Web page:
WISCONSIN — A student publication out of the Universityof Wisconsin at Eau Claire that garnered attention last year following theprinting of a controversial column has been spared from the funding choppingblock.
The Flip Side, a self-described “Free Speech paper,” came under fire last April when regular contributor Jake Everett penned anarticle titled “Sexual Depravity,” which included commentary onwomen’s sexual boundaries. Everett concluded his piece by addressing womenwho would take offense to his viewpoints: “I probably wouldn’t want tofuck you anyway. Well….unless you’re unconscious.”
In addition to inciting outrage among some of the Flip Side‘sreadership, Everett’s article also got the attention of the UW-Eau ClaireEnglish Department, which was then acting as the publication’sdepartmental home.
In the fall semester of last year, English Department Chair Jack Bushnellreleased a statement announcing the department’s unanimous vote to severties with the Flip Side. Bushnell cited the “interests of fosteringthe responsible use of free speech and the mutually respectful communityenvisioned by the University’s Centennial Plan” in hisreasoning.
“They take serious issue with our willingness to print controversialspeech,” Flip Side Editor-in-Chief Sara Adams said of the UW-EauClaire English Department. “[They] did not believe that overarchingconcerns about free speech, or the voices of the numerous poets whose work weprint, was reason enough to continue backing us.”
Following the severance, Adams was informed by university administrationthat without a departmental home at the university, the magazine’s fundingwould be limited to $750 per semester in accordance with Student Senate FinanceCommission By-laws. Currently, the magazine’s budget is nearly ten timesthat limit.
As of Monday, the Flip Side has a new departmental home — UW-Eau Claire University Centers — and according to Mike Rindo, executivedirector of university communications at UW-Eau Claire, the magazine now meetsall requirements to be eligible for full funding.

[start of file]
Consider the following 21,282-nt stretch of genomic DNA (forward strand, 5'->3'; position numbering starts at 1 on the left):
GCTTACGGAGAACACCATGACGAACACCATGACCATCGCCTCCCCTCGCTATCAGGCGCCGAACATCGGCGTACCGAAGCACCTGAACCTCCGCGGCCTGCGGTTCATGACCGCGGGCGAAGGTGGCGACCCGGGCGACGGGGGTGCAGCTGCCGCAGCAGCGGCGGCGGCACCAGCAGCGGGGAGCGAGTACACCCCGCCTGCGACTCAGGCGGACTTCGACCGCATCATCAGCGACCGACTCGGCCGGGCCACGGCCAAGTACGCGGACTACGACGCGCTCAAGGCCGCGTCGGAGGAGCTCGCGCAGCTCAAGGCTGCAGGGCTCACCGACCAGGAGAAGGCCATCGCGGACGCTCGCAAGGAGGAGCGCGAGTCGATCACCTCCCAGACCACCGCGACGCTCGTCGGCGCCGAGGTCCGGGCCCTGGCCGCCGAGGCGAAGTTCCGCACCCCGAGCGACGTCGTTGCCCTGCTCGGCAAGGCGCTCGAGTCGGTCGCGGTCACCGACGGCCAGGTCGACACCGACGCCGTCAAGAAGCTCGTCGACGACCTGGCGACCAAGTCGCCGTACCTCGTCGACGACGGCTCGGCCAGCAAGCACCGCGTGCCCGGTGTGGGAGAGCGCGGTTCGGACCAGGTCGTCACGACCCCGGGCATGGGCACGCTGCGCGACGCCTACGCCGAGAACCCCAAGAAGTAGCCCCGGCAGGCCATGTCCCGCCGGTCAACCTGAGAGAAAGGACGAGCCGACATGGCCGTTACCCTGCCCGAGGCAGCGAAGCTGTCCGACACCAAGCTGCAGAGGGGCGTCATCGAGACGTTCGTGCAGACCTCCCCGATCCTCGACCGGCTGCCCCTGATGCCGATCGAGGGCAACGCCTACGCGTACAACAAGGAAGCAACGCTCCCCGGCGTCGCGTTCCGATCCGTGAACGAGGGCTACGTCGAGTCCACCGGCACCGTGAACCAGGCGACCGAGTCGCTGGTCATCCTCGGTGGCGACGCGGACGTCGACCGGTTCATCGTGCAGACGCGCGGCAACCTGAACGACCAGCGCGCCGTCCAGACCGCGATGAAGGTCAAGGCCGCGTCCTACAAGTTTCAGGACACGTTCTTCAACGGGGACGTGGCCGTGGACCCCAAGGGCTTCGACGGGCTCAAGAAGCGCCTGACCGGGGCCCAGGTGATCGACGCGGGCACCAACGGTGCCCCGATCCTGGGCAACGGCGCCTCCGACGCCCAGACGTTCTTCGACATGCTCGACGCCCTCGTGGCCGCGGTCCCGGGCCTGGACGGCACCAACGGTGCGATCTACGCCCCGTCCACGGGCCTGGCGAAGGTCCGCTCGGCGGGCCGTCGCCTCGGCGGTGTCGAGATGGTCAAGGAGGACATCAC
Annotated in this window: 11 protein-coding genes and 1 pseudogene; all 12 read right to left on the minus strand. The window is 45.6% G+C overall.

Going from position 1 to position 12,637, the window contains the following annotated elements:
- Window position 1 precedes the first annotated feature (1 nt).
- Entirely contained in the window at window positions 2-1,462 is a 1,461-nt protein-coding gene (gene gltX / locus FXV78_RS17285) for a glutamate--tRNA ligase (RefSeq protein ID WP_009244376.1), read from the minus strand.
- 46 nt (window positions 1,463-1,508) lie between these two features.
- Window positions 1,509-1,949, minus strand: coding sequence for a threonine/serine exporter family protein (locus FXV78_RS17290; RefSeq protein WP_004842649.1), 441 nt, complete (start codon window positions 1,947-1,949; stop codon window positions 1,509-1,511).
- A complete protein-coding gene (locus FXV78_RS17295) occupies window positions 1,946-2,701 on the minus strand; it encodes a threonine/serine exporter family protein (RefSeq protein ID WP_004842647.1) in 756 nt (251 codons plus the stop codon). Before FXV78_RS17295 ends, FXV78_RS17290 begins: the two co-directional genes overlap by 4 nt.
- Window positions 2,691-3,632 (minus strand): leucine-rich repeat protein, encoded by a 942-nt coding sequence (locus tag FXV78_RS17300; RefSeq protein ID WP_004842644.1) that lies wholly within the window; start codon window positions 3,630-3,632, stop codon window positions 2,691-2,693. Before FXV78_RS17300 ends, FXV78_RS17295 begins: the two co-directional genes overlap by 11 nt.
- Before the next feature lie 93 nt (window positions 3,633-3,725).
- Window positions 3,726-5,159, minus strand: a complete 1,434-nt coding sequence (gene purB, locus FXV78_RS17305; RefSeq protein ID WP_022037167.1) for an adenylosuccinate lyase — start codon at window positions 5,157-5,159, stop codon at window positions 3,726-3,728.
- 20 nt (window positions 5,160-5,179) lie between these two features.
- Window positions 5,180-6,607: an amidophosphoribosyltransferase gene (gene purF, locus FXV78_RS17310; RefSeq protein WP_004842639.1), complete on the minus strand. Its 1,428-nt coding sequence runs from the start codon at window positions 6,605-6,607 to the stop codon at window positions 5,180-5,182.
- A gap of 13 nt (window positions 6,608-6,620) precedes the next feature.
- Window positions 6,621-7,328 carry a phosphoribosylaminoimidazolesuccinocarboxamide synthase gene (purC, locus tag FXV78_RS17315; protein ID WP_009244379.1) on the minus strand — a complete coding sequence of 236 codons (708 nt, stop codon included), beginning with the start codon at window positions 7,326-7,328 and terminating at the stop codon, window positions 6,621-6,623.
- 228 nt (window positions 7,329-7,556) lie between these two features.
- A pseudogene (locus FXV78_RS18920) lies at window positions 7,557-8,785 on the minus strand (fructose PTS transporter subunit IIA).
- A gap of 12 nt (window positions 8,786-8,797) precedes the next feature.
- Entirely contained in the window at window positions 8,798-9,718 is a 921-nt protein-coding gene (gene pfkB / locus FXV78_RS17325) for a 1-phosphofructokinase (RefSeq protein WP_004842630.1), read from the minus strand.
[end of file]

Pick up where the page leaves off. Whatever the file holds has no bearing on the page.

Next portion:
While relieved to have side-stepped the funding cut, Adams takes issue withwhat she construed as attempted censorship by the university.
“The University is selectively interpreting the by-laws because theywant us to stop printing, because they object to our willingness to let everyonespeak their mind,” Adams said. “While we do print content thatoffends some, we don’t seek those ideas out above others. I am very proud of thehugely diverse range of viewpoints we print. In fact, in the issue whichcontained Jake’s article, we also printed a feminist article, an article by aconservative Christian, and a poem about a chicken flying away.”
At Adams’ request, attorneys from the Student Press Law Center andthe American Civil Liberties Union of Wisconsin wrote to express concern that the university was tying themagazine’s funding to disapproval of its editors’ choice ofcontent.
Rindo, however, maintains that the Flip Side‘s editorialcontent is simply not a factor in the current funding issue.
While acknowledging disagreement over the clarity of the Student Senateby-laws, Rindo said any funding decisions would be based solely on whether ornot the Flip Side met specific Student Senate requirements.
“This is a practice that has been in place for a considerable amountof time,” Rindo said. “All other campus media comply with thoseregulations. The Flip Side is being treated exactly thesame.”
Now in line with those regulations stipulated by the Student Senate, theFlip Side is looking forward to receiving full funding for their next 14issues, which will be published in the same open-forum format the magazine isknown for.
“We’re so relieved that it seems to be over,” Adams said.”I think the University still definitely has problems with selectivelyreading their funding guidelines, but for the moment we’re just happy our paperwill still be around.”